A younger version of me would have assumed this surge of rebellion synced with the sin of Eve, wanting more than is mine to have, desiring that which lives beyond my capacity to manage or comprehend. A rebel reaching for another piece of forbidden fruit for which I must be chided.

But quick as I felt the rebel rise, I recognized her origin. The rebel in me gets restless when confronted with injustice. She weaves back and forth, back and forth, then back and forth again as wrongs unfold in front of her. And then she beats the air when she can look no more, when sight alone won’t suffice.

She’s not wanting what’s not hers; she’s wanting what God wants for all of us. She stirs without easy contentment because the wrongs remain unaddressed and people languish as we fiddle with budgets, contemplate our praxis and decide what to spend on Christmas gifts for our kids this year.


This is the rebel that gestated in the belly of the Hebrew midwives – scheming to save sons.

This is the rebel that punched about in Jochabed, first mother of Moses, constructing an ark to float her son away from Pharaoh’s edict.

This is the rebel that stirred in Bithiah, the Egyptian princess who would adopt Moses and raise him right under the nose of the empire.

This is the rebel that grew in Miriam, nursed on liberation lullabies and shaped by subversion, the woman who would become prophet and public theologian and the leader of the emancipation dance out of Egypt.

This is the rebel who refuses to accept the death warrant of the empire, who will not be co-opted by the narratives of scarcity and fear.

This is the rebel unbowed by oppression’s heavy hand, unwilling to sway to the ways of the unjust on her watch.

This is the rebel intuitively skilled in the guttural lexicon of grief, the groaning syncopated to the burned out stars and dying species, the one who teaches the community to cry.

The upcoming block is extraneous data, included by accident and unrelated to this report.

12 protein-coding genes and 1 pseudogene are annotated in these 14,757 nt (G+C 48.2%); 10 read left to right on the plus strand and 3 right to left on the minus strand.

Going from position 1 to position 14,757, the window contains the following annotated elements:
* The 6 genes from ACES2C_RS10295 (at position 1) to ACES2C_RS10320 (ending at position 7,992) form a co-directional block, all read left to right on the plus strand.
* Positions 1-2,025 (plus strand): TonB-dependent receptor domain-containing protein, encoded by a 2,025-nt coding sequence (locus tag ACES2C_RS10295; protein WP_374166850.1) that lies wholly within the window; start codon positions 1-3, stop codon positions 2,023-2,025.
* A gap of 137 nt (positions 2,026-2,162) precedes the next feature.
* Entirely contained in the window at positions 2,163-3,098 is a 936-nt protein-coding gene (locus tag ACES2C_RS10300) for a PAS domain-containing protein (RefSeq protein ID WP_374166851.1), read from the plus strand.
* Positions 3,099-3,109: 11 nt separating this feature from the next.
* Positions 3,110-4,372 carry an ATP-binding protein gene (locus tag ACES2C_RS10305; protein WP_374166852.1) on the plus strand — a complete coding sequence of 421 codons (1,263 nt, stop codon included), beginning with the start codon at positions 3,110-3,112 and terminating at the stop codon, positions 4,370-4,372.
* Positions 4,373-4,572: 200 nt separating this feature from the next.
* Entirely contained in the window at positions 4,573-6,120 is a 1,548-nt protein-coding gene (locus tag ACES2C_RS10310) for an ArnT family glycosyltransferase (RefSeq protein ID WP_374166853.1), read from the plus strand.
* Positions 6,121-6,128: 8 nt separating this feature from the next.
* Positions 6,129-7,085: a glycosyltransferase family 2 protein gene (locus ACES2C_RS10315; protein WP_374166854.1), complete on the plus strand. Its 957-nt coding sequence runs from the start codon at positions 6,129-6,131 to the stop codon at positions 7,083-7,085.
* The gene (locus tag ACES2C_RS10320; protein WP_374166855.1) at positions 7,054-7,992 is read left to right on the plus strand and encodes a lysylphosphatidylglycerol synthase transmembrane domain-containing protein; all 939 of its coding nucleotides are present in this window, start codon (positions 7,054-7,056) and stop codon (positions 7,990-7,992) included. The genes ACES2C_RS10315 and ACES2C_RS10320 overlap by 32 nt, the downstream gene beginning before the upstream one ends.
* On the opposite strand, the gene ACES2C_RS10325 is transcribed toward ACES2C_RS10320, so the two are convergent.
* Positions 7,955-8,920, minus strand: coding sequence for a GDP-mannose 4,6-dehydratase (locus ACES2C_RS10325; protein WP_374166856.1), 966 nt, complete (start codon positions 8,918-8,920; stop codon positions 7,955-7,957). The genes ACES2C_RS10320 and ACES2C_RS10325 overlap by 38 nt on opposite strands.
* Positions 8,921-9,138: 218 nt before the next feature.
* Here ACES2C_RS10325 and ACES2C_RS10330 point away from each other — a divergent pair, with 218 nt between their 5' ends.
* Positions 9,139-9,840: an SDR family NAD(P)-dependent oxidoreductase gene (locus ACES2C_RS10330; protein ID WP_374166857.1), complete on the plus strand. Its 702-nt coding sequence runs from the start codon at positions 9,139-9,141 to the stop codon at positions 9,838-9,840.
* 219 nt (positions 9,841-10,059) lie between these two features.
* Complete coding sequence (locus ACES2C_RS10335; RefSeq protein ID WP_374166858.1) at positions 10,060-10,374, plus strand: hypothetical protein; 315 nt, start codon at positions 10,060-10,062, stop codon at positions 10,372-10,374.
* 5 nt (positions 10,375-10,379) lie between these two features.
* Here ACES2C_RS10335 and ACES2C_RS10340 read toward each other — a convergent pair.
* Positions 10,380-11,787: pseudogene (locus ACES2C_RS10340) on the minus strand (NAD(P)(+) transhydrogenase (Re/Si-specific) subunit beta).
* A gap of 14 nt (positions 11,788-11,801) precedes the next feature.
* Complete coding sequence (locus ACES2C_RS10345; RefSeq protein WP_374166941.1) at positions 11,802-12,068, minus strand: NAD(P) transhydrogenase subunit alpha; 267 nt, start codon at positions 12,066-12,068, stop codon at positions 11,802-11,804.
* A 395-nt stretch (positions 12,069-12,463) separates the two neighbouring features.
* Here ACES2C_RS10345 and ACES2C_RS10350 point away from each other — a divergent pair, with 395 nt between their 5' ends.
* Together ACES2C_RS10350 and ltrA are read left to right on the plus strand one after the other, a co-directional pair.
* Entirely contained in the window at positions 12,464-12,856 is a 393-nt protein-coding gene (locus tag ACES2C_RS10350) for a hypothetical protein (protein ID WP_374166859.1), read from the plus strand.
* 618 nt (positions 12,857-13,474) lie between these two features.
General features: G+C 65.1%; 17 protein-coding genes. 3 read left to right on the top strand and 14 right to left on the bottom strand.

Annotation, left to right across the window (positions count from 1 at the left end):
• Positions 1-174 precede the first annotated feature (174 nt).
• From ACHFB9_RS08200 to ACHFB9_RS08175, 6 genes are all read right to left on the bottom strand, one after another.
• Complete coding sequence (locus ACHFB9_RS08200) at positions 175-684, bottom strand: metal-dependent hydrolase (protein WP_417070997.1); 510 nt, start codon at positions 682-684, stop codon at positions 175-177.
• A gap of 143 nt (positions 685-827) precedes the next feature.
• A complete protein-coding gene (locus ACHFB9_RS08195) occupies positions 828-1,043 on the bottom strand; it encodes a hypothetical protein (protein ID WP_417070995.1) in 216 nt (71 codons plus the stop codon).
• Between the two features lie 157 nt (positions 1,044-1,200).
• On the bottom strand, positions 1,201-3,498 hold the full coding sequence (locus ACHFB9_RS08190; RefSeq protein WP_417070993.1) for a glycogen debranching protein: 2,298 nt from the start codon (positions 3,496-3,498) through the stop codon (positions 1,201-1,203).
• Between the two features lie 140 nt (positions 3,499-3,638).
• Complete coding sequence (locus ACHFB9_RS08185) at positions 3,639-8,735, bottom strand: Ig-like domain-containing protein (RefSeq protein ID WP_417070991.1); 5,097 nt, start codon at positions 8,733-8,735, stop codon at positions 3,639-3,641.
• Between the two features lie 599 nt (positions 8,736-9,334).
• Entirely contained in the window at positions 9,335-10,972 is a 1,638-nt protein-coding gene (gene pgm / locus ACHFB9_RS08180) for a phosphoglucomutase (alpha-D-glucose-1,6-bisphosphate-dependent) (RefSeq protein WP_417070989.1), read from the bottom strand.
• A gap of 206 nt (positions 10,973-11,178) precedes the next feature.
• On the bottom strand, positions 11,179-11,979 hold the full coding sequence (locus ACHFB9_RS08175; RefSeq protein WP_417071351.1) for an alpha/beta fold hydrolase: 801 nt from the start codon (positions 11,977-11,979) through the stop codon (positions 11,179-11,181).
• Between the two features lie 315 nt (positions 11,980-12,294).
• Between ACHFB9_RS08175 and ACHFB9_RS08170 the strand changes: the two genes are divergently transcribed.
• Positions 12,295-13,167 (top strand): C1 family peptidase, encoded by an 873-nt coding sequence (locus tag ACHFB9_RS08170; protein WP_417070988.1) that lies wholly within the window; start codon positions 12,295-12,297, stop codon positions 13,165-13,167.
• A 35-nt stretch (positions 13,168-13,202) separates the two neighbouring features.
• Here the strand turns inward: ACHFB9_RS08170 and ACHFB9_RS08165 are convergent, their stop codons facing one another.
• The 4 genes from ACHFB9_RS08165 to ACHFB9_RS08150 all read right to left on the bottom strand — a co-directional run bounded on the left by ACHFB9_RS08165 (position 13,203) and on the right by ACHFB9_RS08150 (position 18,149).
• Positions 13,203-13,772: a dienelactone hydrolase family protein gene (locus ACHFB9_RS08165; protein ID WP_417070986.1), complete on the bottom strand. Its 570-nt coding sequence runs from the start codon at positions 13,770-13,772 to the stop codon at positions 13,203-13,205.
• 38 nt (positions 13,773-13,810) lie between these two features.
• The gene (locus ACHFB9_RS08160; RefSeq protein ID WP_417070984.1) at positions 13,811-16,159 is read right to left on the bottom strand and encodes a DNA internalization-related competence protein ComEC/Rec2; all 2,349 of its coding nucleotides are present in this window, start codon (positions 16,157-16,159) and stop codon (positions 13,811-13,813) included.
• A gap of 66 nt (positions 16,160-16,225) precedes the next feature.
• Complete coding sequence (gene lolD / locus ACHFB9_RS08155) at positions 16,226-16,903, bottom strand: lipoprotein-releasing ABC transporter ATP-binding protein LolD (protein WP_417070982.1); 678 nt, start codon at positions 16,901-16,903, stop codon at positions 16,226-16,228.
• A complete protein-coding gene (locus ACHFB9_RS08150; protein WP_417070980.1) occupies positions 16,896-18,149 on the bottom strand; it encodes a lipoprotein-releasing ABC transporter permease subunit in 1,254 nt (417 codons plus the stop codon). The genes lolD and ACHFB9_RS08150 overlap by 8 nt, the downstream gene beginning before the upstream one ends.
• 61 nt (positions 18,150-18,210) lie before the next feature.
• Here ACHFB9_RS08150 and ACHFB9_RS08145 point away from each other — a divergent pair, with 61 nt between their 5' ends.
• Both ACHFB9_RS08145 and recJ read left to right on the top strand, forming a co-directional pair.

This is the rebel born to sing freedom songs. Born to pound drums and set the cadence for exodus. Born with liberation in her blood – a deliverance dance she can’t deny.


People call her ways rebellious because she’s no respecter of the status quo. They call her trouble because she’s unafraid to rock boats and upset apple carts. They call her a rebel because she just won’t keep quiet about all the ways in which we are unjust, unkind and unable to love our neighbors.

I feel her rise up in me, troublesome and rebellious.

I welcome her kind. I am her kind. I am, in my most unvarnished moments, a rebel for justice. I have the juice of emancipation running through my veins and I want to bleed freedom.

My fist punches the sky…

{ Second Simplicity: The Cross }

My friend, Amy Peterson, invited me to contribute to her series on our Second Simplicity. Amy is an amazing writer, skilled editor and smart + witty friend. It’s an honor to share my own second naiveté with her… about my own understanding of the cross.


I came of age in evangelical circles where the cross was the high ground, the holy pinnacle of faith. The cross was the symbol above all others, the metaphor not to be desecrated with any understanding other than blood spilled as a sacrifice for my sin. My personal salvation clung to that old rugged cross where Jesus died for my sins.

Everything I knew about salvation was moored to that cross, that sacrifice for me.

Years after graduating from a Christian liberal arts college, years after completing my Masters of Divinity degree from an evangelical seminary, even years after leadership in my local charismatic church I noticed a shift.